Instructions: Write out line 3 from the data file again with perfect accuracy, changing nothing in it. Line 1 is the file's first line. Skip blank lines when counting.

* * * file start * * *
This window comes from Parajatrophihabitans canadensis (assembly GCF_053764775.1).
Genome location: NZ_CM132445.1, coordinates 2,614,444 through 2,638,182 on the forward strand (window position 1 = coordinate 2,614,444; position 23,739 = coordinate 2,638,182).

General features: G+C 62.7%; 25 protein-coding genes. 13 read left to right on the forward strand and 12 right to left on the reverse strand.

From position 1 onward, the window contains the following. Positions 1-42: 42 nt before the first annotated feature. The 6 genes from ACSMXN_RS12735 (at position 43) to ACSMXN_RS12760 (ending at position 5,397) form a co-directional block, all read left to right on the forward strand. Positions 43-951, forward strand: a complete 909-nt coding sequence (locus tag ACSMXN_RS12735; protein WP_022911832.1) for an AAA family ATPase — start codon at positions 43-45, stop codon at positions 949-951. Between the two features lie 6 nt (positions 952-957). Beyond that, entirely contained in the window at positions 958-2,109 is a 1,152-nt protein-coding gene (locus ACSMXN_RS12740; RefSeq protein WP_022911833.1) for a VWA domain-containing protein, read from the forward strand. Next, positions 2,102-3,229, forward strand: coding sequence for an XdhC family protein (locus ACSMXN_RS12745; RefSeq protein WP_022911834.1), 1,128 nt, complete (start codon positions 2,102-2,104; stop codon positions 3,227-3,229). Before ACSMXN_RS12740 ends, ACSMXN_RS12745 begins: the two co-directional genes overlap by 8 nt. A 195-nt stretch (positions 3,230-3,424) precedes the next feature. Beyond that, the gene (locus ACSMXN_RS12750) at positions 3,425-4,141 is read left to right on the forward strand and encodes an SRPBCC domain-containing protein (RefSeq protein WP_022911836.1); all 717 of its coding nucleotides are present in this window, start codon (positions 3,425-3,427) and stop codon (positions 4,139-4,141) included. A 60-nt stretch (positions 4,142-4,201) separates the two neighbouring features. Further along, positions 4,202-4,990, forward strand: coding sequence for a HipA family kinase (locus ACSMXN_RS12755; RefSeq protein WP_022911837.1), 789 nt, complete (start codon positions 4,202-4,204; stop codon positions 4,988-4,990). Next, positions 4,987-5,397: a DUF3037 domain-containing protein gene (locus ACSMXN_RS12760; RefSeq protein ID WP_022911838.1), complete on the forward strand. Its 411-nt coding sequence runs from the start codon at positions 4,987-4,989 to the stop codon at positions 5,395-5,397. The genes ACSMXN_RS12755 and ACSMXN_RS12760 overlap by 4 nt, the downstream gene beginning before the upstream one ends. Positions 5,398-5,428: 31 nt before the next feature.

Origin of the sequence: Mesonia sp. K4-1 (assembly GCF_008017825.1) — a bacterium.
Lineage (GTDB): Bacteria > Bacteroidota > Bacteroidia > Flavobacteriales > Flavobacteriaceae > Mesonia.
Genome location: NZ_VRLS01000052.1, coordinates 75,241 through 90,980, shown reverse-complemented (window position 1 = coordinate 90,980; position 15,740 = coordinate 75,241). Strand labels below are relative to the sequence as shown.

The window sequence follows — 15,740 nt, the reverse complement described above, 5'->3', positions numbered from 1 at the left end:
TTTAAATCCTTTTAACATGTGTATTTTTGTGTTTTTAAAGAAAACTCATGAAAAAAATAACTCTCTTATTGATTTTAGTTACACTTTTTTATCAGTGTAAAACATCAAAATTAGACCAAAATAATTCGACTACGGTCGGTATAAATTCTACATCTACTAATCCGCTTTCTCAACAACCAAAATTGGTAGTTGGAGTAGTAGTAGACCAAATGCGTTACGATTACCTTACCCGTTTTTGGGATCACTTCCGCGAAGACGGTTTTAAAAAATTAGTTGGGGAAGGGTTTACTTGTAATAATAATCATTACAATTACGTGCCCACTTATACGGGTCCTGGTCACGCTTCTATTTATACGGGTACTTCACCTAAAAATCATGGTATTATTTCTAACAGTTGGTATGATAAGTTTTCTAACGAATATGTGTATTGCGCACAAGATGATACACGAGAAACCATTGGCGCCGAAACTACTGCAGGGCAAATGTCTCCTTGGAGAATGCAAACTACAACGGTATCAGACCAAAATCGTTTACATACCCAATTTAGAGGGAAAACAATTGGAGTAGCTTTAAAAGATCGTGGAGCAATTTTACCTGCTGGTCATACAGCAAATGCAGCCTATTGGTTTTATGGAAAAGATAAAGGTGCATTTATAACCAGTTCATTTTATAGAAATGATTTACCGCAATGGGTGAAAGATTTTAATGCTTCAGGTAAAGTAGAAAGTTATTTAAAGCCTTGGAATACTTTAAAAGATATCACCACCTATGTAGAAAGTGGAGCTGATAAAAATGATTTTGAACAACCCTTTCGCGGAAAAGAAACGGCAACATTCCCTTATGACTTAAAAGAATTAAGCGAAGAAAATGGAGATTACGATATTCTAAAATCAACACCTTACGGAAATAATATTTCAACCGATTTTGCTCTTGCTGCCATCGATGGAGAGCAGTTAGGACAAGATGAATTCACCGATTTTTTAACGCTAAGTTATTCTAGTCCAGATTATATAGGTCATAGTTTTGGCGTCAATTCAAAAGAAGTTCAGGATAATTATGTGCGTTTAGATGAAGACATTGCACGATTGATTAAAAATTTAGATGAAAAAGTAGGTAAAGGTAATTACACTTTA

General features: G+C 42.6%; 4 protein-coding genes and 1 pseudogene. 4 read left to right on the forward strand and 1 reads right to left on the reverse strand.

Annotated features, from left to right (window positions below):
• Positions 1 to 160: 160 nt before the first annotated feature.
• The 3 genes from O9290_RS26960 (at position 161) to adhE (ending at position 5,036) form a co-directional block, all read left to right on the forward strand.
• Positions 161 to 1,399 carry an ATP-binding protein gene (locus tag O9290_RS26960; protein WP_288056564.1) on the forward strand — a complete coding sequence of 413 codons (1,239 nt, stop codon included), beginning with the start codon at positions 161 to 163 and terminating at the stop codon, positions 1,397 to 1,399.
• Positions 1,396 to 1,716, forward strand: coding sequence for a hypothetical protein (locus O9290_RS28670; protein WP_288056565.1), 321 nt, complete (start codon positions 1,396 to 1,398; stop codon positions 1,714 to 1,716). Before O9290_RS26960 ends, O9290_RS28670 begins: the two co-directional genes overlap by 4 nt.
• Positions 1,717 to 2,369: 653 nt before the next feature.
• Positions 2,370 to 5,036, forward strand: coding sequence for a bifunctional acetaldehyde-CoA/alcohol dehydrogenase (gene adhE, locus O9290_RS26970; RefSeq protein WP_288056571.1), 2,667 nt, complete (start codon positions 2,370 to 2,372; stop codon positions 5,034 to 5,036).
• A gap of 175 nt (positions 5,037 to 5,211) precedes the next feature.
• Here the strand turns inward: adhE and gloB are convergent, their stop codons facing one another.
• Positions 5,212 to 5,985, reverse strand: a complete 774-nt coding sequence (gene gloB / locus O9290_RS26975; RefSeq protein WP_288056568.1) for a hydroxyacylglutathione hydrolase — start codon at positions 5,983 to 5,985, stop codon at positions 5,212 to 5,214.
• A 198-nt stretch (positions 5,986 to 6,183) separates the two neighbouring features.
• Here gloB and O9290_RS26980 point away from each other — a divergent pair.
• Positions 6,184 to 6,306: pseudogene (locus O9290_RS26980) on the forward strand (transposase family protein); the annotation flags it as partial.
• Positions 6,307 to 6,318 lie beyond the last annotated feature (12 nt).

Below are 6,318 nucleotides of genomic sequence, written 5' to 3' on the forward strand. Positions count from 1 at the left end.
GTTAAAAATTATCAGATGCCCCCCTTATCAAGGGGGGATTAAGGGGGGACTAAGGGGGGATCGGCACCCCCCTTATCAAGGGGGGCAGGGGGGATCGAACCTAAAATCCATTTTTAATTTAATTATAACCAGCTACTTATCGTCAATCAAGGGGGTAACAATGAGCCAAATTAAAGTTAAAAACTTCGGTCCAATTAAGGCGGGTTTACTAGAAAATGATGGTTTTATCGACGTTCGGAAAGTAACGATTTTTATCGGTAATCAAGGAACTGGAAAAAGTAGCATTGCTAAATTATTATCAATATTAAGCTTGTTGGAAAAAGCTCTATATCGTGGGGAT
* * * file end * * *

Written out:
General features: G+C 62.7%; 25 protein-coding genes. 13 read left to right on the forward strand and 12 right to left on the reverse strand.